Key private sector players on Monday told President Muhammadu Buhari that time is running out for Nigeria to usher in economic reforms to cater for a bulging population estimated to hit 410 million in 2050.
The private sector players at the ongoing 25th edition of the Nigerian Economic Summit (#NES 25) in Abuja said the country’s education system needs an overhaul as it is failing to meet the needs of employers.
“Clearly, we do not have the luxury of time,” Asue Ighodalo, chairman, Nigerian Economic Summit Group (NESG), said. “Basically, our population is projected to grow by a little over 3 percent per annum, and if these projections are true, GDP must grow by that much year-on-year for us to just maintain our current GDP per capita, and this is without accounting for inflation.”
Nigeria’s population is expected to hit 410 million by 2050. Over 50 percent of this population will be under 18, with growing needs for food, shelter, security and education.
The government must, therefore, create competitive edge for industries to grow and initiate enabling policies mimicking the cement revolution, said Aliko Dangote, president, Dangote Group.
“Nigeria cannot afford not to be an inclusive economy. Inclusivity must be at the heart of our economic project,” said Dangote, who was represented by Ahmed Mansur, president, Manufacturers Association of Nigeria. Doyin Salami, who heads the Presidential Economic Advisory Council, urged the government to create a path for the private sector to stimulate investment growth.
“We must do bold and audacious things. We cannot get to the table of the giants by doing things in small measure. The private sector must be seen thriving on a defined path with the encouragement of the public sector,” Salami said.
“Government must stimulate investment to attract the needed capital that drives growth. We must find private sector elements that are willing to take risks to make huge investments, and be able to trigger the major accumulation of the capital investments that are required to drive us to that economy of the future,” he said.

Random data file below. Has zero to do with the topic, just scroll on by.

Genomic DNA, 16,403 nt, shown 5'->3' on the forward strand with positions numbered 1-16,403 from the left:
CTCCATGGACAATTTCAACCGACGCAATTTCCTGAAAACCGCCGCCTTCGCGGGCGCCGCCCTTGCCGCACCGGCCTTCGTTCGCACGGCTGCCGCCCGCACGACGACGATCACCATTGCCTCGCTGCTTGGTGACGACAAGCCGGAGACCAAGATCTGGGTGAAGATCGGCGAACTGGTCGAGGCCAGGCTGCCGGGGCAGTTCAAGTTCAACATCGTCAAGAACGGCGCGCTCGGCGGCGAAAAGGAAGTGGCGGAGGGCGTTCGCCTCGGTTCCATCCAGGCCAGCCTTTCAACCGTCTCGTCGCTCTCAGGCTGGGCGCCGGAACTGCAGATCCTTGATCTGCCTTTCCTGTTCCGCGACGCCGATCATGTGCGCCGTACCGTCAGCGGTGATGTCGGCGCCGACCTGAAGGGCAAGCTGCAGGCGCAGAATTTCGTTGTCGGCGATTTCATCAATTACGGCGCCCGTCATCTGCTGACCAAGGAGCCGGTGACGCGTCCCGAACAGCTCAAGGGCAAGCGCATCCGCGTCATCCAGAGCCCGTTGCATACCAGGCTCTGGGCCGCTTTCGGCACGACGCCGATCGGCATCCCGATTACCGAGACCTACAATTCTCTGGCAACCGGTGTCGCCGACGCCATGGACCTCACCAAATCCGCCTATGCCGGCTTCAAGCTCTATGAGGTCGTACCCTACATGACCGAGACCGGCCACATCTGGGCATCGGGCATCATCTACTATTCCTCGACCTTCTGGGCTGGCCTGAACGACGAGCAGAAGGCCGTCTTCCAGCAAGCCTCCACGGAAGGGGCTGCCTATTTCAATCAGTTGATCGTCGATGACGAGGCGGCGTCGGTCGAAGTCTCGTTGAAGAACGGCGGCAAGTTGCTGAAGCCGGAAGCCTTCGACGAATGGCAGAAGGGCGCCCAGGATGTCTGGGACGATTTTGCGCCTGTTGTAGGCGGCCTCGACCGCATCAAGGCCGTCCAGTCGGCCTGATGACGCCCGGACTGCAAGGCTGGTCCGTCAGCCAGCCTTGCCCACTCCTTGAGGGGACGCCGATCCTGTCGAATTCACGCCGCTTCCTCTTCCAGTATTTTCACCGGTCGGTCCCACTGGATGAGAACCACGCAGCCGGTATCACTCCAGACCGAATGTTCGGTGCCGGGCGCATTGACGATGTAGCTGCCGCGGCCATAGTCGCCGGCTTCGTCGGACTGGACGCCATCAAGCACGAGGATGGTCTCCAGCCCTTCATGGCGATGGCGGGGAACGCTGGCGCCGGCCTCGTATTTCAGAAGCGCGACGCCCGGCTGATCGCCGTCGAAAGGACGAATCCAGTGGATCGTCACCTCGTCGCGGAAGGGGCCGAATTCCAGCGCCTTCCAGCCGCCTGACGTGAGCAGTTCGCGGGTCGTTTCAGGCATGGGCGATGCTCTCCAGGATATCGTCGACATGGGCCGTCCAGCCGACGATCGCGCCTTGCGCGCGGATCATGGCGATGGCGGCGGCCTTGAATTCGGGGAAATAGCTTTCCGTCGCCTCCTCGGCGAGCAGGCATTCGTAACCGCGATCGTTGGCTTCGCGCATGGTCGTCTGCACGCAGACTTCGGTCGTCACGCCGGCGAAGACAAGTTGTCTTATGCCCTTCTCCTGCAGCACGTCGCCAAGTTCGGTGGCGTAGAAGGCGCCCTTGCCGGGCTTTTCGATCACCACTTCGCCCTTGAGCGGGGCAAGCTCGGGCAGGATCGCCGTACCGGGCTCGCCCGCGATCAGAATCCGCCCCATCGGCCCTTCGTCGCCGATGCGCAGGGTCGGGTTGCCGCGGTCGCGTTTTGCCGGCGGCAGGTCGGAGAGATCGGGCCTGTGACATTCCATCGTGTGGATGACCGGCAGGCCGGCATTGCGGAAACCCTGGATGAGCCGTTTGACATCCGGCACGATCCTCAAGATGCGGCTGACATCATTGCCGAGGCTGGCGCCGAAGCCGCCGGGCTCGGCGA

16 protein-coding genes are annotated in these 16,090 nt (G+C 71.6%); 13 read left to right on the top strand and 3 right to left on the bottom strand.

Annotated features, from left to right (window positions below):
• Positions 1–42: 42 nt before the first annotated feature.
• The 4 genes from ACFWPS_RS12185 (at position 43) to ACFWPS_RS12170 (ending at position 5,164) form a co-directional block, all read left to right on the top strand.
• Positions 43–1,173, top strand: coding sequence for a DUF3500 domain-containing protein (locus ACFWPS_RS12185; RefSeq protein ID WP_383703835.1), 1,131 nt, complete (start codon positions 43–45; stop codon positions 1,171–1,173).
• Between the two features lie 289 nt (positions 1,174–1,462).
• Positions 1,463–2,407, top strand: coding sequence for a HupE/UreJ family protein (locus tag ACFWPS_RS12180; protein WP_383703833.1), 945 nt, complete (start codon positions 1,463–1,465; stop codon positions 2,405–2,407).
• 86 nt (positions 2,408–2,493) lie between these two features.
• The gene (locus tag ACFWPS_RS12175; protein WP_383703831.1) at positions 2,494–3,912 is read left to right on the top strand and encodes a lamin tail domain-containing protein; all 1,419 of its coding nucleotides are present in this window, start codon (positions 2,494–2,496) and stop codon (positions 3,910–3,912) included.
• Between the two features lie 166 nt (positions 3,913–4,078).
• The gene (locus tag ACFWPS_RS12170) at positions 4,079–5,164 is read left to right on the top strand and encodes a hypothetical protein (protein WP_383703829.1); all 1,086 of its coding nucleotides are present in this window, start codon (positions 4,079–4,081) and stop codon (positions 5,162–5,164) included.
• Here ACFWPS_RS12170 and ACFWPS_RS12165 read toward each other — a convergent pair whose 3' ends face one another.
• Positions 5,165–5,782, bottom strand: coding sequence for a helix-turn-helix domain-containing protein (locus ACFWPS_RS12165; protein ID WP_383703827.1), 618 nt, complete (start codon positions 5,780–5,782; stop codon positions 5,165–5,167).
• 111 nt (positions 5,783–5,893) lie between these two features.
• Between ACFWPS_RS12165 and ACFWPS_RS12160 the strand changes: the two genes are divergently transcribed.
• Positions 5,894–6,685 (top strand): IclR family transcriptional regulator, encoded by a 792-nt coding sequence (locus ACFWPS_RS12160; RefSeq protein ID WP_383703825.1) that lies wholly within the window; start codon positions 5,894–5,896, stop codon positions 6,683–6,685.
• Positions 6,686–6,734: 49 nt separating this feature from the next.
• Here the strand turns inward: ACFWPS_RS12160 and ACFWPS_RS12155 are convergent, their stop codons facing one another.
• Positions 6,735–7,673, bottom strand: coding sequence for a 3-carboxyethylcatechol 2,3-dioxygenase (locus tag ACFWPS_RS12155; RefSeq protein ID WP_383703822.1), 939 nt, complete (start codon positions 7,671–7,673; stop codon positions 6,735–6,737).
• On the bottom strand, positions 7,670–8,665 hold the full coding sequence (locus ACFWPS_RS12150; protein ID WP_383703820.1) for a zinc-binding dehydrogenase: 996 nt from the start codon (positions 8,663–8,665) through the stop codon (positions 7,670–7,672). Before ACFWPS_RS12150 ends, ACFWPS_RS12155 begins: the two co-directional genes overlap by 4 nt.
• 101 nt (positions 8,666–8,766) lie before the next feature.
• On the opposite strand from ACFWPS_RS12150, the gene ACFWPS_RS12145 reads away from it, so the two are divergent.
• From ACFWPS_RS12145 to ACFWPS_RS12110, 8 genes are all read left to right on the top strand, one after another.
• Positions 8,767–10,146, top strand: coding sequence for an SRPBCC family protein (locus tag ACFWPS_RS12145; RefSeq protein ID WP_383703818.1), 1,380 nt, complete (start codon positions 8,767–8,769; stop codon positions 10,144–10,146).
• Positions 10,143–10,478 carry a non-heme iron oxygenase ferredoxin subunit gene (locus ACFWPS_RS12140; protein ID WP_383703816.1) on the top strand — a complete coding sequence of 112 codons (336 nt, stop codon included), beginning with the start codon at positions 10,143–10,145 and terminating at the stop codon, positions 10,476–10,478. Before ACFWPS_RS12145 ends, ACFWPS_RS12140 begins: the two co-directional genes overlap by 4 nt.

At the event, the private sector players agreed that the Nigerian education system is not grooming the youth for the future as it fails to meets the demands of industry.
The Universal Basic Education says Nigeria has 13.5 million out-of-school school children, with share of education budget falling from 9.96 percent in 2012 to 6.96 percent in 2019. Africa’s most populous nation ranks 157 out of 189 in the Human Development Index – measured by education, health and income metrics.
“Our population is a liability already,” said Sanusi Lamido Sanusi, former governor of the Central bank of Nigeria (CBN) and now Emir of Kano.
“Over the years, we have blamed the North for not going to school, but we never asked, who is supposed to build those schools? We have not done that, yet we blame people for not going to school,” Sanusi said.
He said Northern Nigeria has the highest level of fertility, population and poverty because leaders have failed to educate the people, especially the girl-child.
“Except we stop seeing women and girls as baby factories and begin to see them as human beings with rights against abuse, divorce and right to earn an income, the situation will continue,” he said.
With an average growth of 2 percent, the Nigerian economy is growing sluggishly to meet the 2.6 percent annual population growth. The unemployment rate is 23.1 percent since the third quarter of 2018, while 98 million people have fallen into the extreme poverty trap. The economy seems to be rudderless as the stock markets continue to record huge losses with investors fleeing.
Ibukun Awosika, chairman of First Bank, said the federal and state governments must see the education sector as an emergency that must answer questions of where the country wants its future to be.
“Our articulated plan for the future must be planned in stages in such a way that it does not derail our eye from the overall target of the future. We must be careful and ensure that our election cycles and plan from now till 2050 does not disrupt the nationally articulated plan for the future,” Awosika said.
“Where are areas that we want to compete and train our kids for the education of the future? Again, competitive education for the future is key. We must redefine our education for the future and tailor it towards what the industry of the future requires,” she said.
Awosika suggested an emergency plan that will make residual courses in the universities relevant.
“You could convert biological science students to fill the nursing gaps to address concerns of maternal and child health. What of about 2 million teachers’ gap? We could get our graduates to do a programme focusing on education for the future that covers that gap,” she suggested.